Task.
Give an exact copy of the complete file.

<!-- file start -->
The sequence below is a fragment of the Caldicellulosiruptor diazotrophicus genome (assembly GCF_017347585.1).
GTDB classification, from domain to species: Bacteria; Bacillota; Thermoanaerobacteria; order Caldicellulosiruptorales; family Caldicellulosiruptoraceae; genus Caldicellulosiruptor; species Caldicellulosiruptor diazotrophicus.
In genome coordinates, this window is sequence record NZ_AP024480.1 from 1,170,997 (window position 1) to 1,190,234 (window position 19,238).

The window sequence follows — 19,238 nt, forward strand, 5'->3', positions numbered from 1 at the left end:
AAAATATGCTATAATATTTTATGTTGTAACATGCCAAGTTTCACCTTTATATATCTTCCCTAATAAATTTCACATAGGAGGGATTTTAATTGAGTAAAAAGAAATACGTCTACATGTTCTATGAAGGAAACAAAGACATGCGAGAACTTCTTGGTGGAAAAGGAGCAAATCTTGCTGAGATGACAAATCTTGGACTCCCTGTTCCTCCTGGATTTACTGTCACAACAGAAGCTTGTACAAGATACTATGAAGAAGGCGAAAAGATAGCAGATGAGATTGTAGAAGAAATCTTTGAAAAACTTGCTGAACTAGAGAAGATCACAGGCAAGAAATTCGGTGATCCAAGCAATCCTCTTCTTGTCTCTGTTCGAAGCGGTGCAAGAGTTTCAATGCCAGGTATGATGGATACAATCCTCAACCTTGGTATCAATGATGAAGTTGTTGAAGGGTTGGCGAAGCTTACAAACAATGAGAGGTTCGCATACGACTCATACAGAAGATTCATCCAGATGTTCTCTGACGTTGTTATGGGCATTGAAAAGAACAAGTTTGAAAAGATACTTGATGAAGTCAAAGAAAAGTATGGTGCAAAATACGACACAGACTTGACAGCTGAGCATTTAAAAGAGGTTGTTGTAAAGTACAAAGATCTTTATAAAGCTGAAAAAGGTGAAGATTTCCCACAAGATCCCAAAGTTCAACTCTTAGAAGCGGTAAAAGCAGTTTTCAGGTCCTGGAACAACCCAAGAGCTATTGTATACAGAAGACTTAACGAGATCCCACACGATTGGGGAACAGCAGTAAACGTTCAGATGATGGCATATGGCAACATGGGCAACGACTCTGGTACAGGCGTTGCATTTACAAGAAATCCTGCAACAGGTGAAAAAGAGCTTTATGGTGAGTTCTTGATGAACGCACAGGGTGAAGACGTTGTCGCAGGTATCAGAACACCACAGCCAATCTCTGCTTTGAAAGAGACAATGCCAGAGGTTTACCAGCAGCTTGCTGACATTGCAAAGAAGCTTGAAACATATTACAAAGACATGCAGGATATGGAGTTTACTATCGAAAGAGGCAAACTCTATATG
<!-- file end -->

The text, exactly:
The sequence below is a fragment of the Caldicellulosiruptor diazotrophicus genome (assembly GCF_017347585.1).
GTDB classification, from domain to species: Bacteria; Bacillota; Thermoanaerobacteria; order Caldicellulosiruptorales; family Caldicellulosiruptoraceae; genus Caldicellulosiruptor; species Caldicellulosiruptor diazotrophicus.
In genome coordinates, this window is sequence record NZ_AP024480.1 from 1,170,997 (window position 1) to 1,190,234 (window position 19,238).

The window sequence follows — 19,238 nt, forward strand, 5'->3', positions numbered from 1 at the left end:
AAAATATGCTATAATATTTTATGTTGTAACATGCCAAGTTTCACCTTTATATATCTTCCCTAATAAATTTCACATAGGAGGGATTTTAATTGAGTAAAAAGAAATACGTCTACATGTTCTATGAAGGAAACAAAGACATGCGAGAACTTCTTGGTGGAAAAGGAGCAAATCTTGCTGAGATGACAAATCTTGGACTCCCTGTTCCTCCTGGATTTACTGTCACAACAGAAGCTTGTACAAGATACTATGAAGAAGGCGAAAAGATAGCAGATGAGATTGTAGAAGAAATCTTTGAAAAACTTGCTGAACTAGAGAAGATCACAGGCAAGAAATTCGGTGATCCAAGCAATCCTCTTCTTGTCTCTGTTCGAAGCGGTGCAAGAGTTTCAATGCCAGGTATGATGGATACAATCCTCAACCTTGGTATCAATGATGAAGTTGTTGAAGGGTTGGCGAAGCTTACAAACAATGAGAGGTTCGCATACGACTCATACAGAAGATTCATCCAGATGTTCTCTGACGTTGTTATGGGCATTGAAAAGAACAAGTTTGAAAAGATACTTGATGAAGTCAAAGAAAAGTATGGTGCAAAATACGACACAGACTTGACAGCTGAGCATTTAAAAGAGGTTGTTGTAAAGTACAAAGATCTTTATAAAGCTGAAAAAGGTGAAGATTTCCCACAAGATCCCAAAGTTCAACTCTTAGAAGCGGTAAAAGCAGTTTTCAGGTCCTGGAACAACCCAAGAGCTATTGTATACAGAAGACTTAACGAGATCCCACACGATTGGGGAACAGCAGTAAACGTTCAGATGATGGCATATGGCAACATGGGCAACGACTCTGGTACAGGCGTTGCATTTACAAGAAATCCTGCAACAGGTGAAAAAGAGCTTTATGGTGAGTTCTTGATGAACGCACAGGGTGAAGACGTTGTCGCAGGTATCAGAACACCACAGCCAATCTCTGCTTTGAAAGAGACAATGCCAGAGGTTTACCAGCAGCTTGCTGACATTGCAAAGAAGCTTGAAACATATTACAAAGACATGCAGGATATGGAGTTTACTATCGAAAGAGGCAAACTCTATATG